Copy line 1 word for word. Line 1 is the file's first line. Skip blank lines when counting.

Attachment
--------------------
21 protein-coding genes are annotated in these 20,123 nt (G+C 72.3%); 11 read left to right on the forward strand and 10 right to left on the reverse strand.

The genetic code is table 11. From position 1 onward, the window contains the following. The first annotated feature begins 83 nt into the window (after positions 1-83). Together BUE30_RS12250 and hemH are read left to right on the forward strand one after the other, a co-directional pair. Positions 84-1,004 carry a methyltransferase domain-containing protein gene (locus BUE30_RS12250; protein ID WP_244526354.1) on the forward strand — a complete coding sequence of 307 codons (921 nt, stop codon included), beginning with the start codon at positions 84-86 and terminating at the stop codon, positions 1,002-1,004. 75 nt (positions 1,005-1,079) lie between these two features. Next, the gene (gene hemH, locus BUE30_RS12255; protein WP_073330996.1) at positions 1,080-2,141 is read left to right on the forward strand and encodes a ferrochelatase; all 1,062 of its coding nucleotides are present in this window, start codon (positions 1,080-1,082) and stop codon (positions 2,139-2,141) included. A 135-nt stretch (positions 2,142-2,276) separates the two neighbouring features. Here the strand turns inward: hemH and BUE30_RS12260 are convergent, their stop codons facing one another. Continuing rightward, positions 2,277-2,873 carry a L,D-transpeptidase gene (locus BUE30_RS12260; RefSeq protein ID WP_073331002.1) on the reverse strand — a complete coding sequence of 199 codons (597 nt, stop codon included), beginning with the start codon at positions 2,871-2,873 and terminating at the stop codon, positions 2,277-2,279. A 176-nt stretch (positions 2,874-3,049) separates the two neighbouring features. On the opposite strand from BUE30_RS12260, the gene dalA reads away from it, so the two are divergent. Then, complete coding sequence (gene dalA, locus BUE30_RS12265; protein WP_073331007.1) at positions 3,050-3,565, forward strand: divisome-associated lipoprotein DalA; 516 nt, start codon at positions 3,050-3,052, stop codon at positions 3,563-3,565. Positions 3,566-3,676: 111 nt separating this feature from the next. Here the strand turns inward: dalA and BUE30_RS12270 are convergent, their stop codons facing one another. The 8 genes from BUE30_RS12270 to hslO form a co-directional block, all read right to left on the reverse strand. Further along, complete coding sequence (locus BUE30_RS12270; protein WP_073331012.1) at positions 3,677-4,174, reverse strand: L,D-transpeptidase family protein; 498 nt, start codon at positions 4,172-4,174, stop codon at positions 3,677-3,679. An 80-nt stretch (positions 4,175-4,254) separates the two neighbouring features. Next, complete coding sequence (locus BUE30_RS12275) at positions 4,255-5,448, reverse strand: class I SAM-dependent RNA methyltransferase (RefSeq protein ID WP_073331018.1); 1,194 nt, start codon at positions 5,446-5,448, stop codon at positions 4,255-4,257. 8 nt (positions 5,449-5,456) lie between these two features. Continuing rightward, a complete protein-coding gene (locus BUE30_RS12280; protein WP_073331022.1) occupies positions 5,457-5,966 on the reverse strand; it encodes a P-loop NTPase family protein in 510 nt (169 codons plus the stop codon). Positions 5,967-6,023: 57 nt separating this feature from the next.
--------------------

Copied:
21 protein-coding genes are annotated in these 20,123 nt (G+C 72.3%); 11 read left to right on the forward strand and 10 right to left on the reverse strand.